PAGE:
Disney is "exploring an exit" from the UK TV sport market after ESPN lost several big broadcast deals including live Premier League football.
ESPN, Disney-owned and the largest sports broadcaster in the US, was all but unknown in the UK until its launch three years ago on the back of a deal to screen 46 live Premier League games a year.
But the channel's threat to BSkyB's dominance proved short-lived after it was outbid for the latest Premier League rights by BT. ESPN's current Premier League contract expires at the end of this season.
ESPN has also lost other key sports contracts in the UK including Serie A, Ligue 1, Major League Soccer games from the US and Premiership Rugby.
Just last year the sports broadcaster was bullishly looking to ramp up its UK presence.
But Jay Rasulo, Disney's chief financial officer, said following publication of the US media and entertainment giant's first quarter earnings on Tuesday that ESPN had "experienced losses" in the UK because of more expensive sports rights and was "exploring an exit".
The cost of live Premier League games grew 70% in the latest round of rights deals with BSkyB and BT paying more than £3bn between them.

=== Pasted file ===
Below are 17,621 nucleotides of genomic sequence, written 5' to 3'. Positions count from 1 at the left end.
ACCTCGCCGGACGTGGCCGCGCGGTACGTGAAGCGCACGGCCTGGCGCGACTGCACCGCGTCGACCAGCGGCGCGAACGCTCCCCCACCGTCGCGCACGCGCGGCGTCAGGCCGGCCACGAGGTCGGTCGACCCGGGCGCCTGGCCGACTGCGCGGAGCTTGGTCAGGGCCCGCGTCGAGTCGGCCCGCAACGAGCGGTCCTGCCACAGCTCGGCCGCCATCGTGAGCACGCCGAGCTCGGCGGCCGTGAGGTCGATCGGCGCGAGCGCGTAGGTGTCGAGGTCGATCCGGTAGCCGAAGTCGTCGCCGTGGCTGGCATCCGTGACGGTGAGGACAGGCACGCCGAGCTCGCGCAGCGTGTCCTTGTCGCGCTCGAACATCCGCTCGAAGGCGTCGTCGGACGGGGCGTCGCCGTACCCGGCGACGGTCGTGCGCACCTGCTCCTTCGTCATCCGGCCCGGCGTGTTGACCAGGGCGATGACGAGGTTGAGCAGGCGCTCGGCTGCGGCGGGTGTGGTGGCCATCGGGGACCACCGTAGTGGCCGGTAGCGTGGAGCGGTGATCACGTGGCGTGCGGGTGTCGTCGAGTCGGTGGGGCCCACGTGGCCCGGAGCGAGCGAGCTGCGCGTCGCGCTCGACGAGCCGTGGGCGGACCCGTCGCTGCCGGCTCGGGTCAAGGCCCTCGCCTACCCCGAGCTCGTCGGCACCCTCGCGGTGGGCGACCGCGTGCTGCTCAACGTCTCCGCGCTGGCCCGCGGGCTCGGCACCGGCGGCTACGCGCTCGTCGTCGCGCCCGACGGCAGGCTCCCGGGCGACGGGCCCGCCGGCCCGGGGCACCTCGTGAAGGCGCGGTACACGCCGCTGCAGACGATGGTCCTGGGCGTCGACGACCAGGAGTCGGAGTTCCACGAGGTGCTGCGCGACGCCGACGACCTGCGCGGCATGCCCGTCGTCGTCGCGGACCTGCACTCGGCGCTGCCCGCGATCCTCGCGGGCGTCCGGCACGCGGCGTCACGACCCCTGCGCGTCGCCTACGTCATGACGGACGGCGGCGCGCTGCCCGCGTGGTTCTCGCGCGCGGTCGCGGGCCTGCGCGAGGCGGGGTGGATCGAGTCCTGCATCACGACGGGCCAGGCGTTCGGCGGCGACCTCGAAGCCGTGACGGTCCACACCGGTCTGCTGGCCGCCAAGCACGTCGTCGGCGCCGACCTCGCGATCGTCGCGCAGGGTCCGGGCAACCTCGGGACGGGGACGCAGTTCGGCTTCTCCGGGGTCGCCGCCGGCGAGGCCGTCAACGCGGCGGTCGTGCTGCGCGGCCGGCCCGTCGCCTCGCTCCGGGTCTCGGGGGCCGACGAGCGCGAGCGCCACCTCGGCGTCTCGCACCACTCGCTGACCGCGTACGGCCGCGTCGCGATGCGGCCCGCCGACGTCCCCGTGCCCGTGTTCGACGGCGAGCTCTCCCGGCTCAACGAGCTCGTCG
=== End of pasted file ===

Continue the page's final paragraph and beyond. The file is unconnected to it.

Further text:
A spokesman for ESPN UK said: "We have been saying for some time that we are exploring a range of potential options for our business. We are not going to discuss specifics."
According to a source with knowledge of the situation, ESPN is exploring options including the potential sale of some of its UK operations.
However, it is thought that any restructure will ultimately result in some form of continued presence for the US sports brand on UK television.
ESPN runs three TV channels – the flagship ESPN UK-only channel, which broadcast live Premier League games, and ESPN Americas and ESPN Classic – which are aired in 35 countries across the European region and beyond.
It also has a digital business comprising six websites including rugby site espn.scrum.co.uk and cricket specialist, espn.cricinfo.com.
ESPN also runs a syndication business from the UK which sells rights to events such as the X Games and Indy Car racing to other broadcasters.
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